This small show cave is the only cave with public access in the state of Maryland. There are no colored lights and no statuary. The cavern has more formations per square foot than any cave known to man. And at 54 degrees year-round, it’s the most naturally kept caverns in the world.
In 2007, the cave was badly damaged by a fire in the building above the entrance. The fire, along with the water used to douse the flames, damaged the electrical system. The cave was then powered by a small generator that couldn’t illuminate the whole space, making exploring its caverns a dim, somewhat spooky subterranean experience.
Fortunately, the site has been nicely made over since 2007 and bears no fire damage. The cave is full of beautiful drape-like stalactites and thick columns. The lighting inside the caverns is well done, with the guides switching lighting schemes on and off as you pass through the galleries in an attempt to save energy.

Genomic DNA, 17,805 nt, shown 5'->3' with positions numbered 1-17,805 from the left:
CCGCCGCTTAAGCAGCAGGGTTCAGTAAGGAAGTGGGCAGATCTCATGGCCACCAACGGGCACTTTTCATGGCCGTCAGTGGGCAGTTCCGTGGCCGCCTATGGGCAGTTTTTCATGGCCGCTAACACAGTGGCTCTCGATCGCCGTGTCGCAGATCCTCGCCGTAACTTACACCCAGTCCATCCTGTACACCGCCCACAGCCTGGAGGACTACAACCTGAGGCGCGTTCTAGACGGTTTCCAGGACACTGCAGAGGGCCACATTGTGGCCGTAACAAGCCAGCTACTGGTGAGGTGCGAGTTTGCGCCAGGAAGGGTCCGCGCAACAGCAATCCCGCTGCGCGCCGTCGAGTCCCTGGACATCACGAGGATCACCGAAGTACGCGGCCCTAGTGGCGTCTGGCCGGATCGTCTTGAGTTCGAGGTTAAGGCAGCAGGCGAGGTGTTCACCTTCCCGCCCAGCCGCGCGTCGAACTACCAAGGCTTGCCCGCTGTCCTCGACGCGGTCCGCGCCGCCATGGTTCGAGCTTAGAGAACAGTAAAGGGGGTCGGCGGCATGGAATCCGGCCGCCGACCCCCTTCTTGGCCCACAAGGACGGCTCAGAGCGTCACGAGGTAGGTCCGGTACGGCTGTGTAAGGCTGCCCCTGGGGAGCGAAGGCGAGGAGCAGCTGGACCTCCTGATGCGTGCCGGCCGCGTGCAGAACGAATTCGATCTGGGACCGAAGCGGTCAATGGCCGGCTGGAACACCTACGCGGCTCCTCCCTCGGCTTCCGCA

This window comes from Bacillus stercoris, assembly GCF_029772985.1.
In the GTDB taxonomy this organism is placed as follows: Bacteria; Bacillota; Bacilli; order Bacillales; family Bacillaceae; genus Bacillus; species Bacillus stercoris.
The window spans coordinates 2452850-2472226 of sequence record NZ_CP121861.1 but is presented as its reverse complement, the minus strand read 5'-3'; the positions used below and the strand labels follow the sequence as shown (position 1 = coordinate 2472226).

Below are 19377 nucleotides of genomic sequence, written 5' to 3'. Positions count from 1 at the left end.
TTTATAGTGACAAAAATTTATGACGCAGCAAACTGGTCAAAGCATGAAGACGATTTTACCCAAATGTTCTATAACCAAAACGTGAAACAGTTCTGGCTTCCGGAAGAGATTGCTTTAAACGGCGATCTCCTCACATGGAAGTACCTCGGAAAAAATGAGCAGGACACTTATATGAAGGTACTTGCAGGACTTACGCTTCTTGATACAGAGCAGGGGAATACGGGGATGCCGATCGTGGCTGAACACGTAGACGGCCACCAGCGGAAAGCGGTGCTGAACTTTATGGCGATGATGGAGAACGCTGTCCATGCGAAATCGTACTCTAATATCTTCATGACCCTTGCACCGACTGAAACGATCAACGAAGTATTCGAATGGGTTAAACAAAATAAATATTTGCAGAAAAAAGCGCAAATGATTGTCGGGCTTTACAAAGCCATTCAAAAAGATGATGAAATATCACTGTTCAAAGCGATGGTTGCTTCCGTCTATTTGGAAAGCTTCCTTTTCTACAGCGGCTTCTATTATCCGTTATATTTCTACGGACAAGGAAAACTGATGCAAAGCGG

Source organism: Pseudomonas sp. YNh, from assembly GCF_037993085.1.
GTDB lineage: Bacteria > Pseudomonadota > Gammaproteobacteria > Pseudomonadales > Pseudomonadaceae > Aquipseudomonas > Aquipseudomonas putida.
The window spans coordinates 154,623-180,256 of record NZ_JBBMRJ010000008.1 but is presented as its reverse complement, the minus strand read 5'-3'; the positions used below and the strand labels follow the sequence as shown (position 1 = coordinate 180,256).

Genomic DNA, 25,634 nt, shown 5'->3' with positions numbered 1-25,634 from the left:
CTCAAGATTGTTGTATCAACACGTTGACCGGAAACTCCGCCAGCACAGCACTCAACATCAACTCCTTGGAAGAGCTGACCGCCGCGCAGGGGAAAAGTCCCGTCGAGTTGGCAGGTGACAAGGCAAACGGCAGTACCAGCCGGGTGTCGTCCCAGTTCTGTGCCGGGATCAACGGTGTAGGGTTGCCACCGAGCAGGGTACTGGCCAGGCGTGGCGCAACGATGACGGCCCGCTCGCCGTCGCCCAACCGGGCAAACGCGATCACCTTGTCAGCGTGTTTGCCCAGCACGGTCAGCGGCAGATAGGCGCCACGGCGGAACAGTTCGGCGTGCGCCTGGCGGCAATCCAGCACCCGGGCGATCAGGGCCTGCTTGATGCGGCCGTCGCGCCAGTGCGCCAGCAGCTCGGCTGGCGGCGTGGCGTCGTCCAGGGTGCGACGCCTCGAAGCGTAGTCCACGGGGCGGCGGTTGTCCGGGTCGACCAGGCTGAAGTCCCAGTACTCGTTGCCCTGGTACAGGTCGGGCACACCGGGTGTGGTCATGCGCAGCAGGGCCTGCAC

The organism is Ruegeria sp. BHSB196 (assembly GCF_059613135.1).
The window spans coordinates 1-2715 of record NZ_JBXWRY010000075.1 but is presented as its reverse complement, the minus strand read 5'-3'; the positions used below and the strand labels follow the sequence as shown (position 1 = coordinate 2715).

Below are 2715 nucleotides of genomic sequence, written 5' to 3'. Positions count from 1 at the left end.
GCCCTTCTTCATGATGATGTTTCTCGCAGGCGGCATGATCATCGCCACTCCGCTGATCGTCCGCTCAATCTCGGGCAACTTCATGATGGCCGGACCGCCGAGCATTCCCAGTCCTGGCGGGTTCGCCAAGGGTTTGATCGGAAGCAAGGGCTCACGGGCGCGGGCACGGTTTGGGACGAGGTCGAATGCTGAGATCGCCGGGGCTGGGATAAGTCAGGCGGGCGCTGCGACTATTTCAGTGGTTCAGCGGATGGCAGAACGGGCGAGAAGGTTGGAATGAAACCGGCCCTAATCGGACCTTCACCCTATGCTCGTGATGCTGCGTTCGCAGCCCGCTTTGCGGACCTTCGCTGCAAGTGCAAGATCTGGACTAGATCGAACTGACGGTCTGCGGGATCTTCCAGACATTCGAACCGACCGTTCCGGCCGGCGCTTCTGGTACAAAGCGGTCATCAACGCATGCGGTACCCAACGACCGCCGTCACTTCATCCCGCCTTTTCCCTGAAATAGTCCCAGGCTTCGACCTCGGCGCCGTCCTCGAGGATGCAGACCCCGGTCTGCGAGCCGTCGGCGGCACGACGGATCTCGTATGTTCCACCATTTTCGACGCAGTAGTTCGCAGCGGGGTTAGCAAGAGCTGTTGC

A tour of the caves takes about 30 minutes and costs $20 per adult. There are some passages that are relatively low, about four feet high, as well as a few narrow/twisting passages, so the tall and the wide need to pay attention and move slowly and carefully.
There is ample parking, and the twin bathrooms are particularly nice and well-kept. Unfortunately, there are no provisions for those with mobility challenges.